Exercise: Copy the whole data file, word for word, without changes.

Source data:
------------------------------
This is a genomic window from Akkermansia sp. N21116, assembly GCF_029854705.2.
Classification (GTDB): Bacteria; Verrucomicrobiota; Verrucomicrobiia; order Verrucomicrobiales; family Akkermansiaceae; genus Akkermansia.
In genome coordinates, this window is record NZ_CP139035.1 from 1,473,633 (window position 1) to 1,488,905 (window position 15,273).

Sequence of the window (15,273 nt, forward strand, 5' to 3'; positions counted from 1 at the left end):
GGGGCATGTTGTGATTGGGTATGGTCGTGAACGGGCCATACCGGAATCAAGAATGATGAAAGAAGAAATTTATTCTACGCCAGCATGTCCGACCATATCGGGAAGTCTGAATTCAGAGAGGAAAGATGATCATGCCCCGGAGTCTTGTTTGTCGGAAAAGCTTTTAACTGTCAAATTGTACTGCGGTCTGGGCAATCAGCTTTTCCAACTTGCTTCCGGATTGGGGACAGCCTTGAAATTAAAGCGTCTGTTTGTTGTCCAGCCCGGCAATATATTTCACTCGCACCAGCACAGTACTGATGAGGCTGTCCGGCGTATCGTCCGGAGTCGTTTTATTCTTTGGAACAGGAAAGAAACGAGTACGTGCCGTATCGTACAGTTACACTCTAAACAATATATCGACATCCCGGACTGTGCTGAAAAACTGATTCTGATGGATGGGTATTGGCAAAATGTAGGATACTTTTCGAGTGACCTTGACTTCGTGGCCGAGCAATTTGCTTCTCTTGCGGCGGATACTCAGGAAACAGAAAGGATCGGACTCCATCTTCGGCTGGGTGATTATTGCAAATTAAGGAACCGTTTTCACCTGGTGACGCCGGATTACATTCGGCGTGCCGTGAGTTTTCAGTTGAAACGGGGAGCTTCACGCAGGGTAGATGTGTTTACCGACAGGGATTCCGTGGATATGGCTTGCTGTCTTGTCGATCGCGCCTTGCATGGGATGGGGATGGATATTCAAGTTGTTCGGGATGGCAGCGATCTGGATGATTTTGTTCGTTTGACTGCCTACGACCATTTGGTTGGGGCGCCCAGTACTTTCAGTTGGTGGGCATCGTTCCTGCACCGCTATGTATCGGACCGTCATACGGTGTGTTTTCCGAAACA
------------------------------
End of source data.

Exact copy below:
This is a genomic window from Akkermansia sp. N21116, assembly GCF_029854705.2.
Classification (GTDB): Bacteria; Verrucomicrobiota; Verrucomicrobiia; order Verrucomicrobiales; family Akkermansiaceae; genus Akkermansia.
In genome coordinates, this window is record NZ_CP139035.1 from 1,473,633 (window position 1) to 1,488,905 (window position 15,273).

Sequence of the window (15,273 nt, forward strand, 5' to 3'; positions counted from 1 at the left end):
GGGGCATGTTGTGATTGGGTATGGTCGTGAACGGGCCATACCGGAATCAAGAATGATGAAAGAAGAAATTTATTCTACGCCAGCATGTCCGACCATATCGGGAAGTCTGAATTCAGAGAGGAAAGATGATCATGCCCCGGAGTCTTGTTTGTCGGAAAAGCTTTTAACTGTCAAATTGTACTGCGGTCTGGGCAATCAGCTTTTCCAACTTGCTTCCGGATTGGGGACAGCCTTGAAATTAAAGCGTCTGTTTGTTGTCCAGCCCGGCAATATATTTCACTCGCACCAGCACAGTACTGATGAGGCTGTCCGGCGTATCGTCCGGAGTCGTTTTATTCTTTGGAACAGGAAAGAAACGAGTACGTGCCGTATCGTACAGTTACACTCTAAACAATATATCGACATCCCGGACTGTGCTGAAAAACTGATTCTGATGGATGGGTATTGGCAAAATGTAGGATACTTTTCGAGTGACCTTGACTTCGTGGCCGAGCAATTTGCTTCTCTTGCGGCGGATACTCAGGAAACAGAAAGGATCGGACTCCATCTTCGGCTGGGTGATTATTGCAAATTAAGGAACCGTTTTCACCTGGTGACGCCGGATTACATTCGGCGTGCCGTGAGTTTTCAGTTGAAACGGGGAGCTTCACGCAGGGTAGATGTGTTTACCGACAGGGATTCCGTGGATATGGCTTGCTGTCTTGTCGATCGCGCCTTGCATGGGATGGGGATGGATATTCAAGTTGTTCGGGATGGCAGCGATCTGGATGATTTTGTTCGTTTGACTGCCTACGACCATTTGGTTGGGGCGCCCAGTACTTTCAGTTGGTGGGCATCGTTCCTGCACCGCTATGTATCGGACCGTCATACGGTGTGTTTTCCGAAACA